• @ThreePhaseEel the grid tie is a better buffer available than the battery...
    – Solar Mike
    Jun 12, 2020 at 19:45
  • @SolarMike -- but only when it's available Jun 12, 2020 at 19:49
  • @ThreePhaseEel well we have a buy/sell contract and very few power cuts. Switzerland has a very stable power infrastructure.
    – Solar Mike
    Jun 12, 2020 at 19:51

The easy part

A Great Big Switch is simplicity itself. You need any Siemens subpanel of 12 spaces or more, and the ECSBPK01 interlock ($25) and two 2-pole breakers. A 60A from your main panel and a whatever-A from your off-grid source.

You leave 2 rows empty for style points, then below that you fit the breakers for the circuits you wish to be capable of functioning on alternate power. You can have 36 of those (32 if you want to keep those style points) and if that isn't enough, feed a sub-sub-panel.

Throw the 2 top breakers to the right, you're on utility. Throw the 2 top breakers to the left, you're on ???.

Part 1: The above.
Part 2: ???
Part 3: Profit

Trying it batteryless

Can we do this thing totally batteryless? I seriously doubt it. Here's why. Your freezer starts up, and for a few milliseconds it's going to pull LRA of about, say, 3000 watts. And it expects this in AC power, and so you have an inverter behind an MPPT controller. The inverter goes "OK, that's 25A, hey solar system, I need 125A" and the solar system goes "Unable".

Voltage plunges toward zero, which means inverter output voltage plunges toward zero, and the freezer sits there at LRA unable to start. And this continues indefinitely until ??? some safety system in the inverter kicks in and shuts off the inverter.

Why didn't this work? You have 5000W of solar panel. Yes, if it's aimed directly square on to the sun. At the angle it's at, at the angle of the sun, 3000 is the best you could do, but it's also cloudy. In fact your panel has been passing in and out of clouds all day, bouncing practical output between 500 and 3000.

So you need at least an ultra-capacitor to get loads started, and really it should be enough of a battery so the freezer can run a normal cycle without emptying the ultracaps in 5 seconds because a cloud rolled over. These are not good failure modes for either the inverter or the freezer.

Size Matters

Obviously what you are afraid of is a $5000 battery bill, and then, the recurring $5000 battery bill if PV batteries are anything like car batteries. Some are, some aren't.

But the size of the battery is variable. It's all about sizing, really. You need the battery to carry you through the stuff you don't expect - like clouds. So it can be quite a small battery pack, as small as $100 on the low side.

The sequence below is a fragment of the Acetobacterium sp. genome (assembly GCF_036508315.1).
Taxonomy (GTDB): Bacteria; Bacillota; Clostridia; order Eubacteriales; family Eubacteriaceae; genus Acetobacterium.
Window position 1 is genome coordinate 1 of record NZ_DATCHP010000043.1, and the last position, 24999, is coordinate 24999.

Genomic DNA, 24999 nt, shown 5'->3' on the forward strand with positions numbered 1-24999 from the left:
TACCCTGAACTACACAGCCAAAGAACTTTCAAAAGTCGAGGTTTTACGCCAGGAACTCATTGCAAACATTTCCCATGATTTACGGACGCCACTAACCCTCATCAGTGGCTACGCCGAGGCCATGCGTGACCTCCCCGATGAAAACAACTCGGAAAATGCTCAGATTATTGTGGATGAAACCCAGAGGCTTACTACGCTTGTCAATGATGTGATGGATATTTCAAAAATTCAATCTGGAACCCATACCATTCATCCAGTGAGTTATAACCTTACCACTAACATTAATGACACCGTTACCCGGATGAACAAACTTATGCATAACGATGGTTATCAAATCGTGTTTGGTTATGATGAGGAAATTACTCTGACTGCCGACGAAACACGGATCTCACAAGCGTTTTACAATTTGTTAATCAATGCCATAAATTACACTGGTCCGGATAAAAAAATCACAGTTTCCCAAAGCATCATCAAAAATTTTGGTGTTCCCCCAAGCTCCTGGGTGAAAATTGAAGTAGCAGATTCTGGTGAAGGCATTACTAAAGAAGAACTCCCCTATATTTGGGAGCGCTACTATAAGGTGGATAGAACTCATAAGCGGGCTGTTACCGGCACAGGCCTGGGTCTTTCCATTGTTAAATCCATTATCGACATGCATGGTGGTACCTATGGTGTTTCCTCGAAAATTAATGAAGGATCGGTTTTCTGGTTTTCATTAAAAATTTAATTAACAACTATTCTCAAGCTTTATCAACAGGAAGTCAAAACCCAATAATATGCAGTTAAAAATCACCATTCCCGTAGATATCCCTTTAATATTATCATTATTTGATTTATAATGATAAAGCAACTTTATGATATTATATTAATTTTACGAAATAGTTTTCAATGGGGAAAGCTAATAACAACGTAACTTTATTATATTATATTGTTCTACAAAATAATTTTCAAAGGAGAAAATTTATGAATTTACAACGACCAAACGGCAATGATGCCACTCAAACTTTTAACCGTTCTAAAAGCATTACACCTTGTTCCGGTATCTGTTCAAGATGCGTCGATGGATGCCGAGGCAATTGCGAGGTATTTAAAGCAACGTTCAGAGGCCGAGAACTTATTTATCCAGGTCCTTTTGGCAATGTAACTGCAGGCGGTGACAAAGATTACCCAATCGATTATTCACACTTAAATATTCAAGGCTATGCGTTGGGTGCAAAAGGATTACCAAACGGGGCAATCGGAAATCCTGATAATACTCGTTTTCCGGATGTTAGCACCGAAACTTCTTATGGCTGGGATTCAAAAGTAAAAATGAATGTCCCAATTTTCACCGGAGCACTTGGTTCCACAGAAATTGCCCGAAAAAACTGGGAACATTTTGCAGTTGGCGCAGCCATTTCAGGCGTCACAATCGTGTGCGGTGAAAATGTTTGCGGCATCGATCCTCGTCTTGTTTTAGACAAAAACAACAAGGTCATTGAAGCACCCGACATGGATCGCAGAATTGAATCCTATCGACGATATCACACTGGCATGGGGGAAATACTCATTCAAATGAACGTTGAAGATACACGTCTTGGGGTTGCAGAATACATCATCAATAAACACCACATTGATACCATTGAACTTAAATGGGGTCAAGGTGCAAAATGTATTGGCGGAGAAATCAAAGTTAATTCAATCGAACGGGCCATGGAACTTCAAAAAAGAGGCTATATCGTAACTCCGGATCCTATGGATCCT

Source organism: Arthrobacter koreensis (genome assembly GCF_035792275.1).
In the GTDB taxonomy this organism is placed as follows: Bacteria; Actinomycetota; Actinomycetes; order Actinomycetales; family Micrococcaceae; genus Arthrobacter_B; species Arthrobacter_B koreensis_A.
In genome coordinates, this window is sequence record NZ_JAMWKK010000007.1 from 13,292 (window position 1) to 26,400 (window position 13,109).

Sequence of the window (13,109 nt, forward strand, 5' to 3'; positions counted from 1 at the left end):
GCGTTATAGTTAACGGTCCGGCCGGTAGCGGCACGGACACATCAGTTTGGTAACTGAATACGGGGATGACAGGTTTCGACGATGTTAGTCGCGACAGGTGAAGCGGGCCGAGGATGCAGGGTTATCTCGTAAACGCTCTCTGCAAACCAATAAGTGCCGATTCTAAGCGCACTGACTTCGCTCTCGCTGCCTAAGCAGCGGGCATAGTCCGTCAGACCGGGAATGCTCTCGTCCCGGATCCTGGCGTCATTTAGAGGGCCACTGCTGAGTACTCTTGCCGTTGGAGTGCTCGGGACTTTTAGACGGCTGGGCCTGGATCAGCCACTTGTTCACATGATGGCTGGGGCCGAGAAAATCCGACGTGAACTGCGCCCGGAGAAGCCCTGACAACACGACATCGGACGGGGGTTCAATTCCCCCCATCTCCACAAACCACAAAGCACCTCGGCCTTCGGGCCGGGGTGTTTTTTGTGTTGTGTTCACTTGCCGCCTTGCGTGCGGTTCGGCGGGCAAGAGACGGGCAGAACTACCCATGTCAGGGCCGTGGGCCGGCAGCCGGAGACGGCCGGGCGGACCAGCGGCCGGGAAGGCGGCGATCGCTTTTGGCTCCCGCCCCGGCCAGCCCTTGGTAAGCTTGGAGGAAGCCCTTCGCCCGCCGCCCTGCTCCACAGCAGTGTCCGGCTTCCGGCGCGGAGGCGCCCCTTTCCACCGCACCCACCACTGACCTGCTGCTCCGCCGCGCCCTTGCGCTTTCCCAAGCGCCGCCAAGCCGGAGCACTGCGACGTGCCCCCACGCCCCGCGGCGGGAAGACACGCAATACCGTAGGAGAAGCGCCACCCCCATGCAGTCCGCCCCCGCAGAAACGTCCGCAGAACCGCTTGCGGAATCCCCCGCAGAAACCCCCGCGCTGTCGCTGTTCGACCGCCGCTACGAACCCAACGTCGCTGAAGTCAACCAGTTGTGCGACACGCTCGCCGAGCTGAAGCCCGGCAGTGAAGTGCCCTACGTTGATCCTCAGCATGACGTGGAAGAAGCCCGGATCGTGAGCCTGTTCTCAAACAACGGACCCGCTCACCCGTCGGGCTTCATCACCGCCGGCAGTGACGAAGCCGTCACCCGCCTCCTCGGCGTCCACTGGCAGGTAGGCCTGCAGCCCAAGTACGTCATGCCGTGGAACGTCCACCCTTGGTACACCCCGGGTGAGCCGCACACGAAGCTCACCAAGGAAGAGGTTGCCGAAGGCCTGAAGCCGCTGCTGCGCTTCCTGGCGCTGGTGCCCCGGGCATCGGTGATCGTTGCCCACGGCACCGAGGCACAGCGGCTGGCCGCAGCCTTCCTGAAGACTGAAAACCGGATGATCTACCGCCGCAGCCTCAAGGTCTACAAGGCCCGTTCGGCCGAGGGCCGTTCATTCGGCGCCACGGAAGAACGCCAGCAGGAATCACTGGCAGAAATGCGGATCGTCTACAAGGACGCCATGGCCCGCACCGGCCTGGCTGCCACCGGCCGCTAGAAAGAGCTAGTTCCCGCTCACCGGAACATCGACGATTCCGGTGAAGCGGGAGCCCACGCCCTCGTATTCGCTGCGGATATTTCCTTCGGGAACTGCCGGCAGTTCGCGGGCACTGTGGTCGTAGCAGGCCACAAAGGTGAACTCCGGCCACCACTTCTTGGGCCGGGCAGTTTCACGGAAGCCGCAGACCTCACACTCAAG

If you don't want to gird up for full fridge + lights + Roku + router + TV for 3 days straight with little usable sun, you don't have to.

If you ever change your mind you can always add battery capacity.

Don't overestimate your solar panel's capacity

You may imagine solar is a steady-state source, but that's not really true. See if you can get a second-by-second readout of someone's solar system. They're all over the map on days with any clouds at all. Again, batteries make that moot for in-and-out-of-clouds days.

But don't overestimate their generating ability during deep clouds. Storm clouds can be quite dark - yesterday I was working by daylight and suddenly it simply became too dark to work - a big storm rolled through. And of course snow obscures the panel totally. (except Solyndra which had a very slick answer to that, but nobody cared.) You could wake up and find the panel covered in ice from an ice storm that also knocked out your power. (It's too cold; the ice doesn't chisel off without risk of panel damage).

So I think you are laying an assumption that solar power will always be ample during a power outage. I'm not sure of that at all, but I'm from the rust belt - power outages usually happened in winter storms, where you would not have the solarization to make a panel very productive, first because of clouds/snow/ice, and second because it's winter in the first place.

You can also top up battery capacity with a generator if you have long sunless runs.

  • Putting the solar panels at an angle of 75 degrees (ie nearly vertical) makes them self shedding for snow as well as optimising the winter output - summer output is easy.
    – Solar Mike
    Jun 12, 2020 at 21:53
  • 1
    "You may imagine solar is a steady-state source" I think too many people think this.
    – FreeMan
    Jun 13, 2020 at 13:19

Not the answer you're looking for? Browse other questions tagged or ask your own question.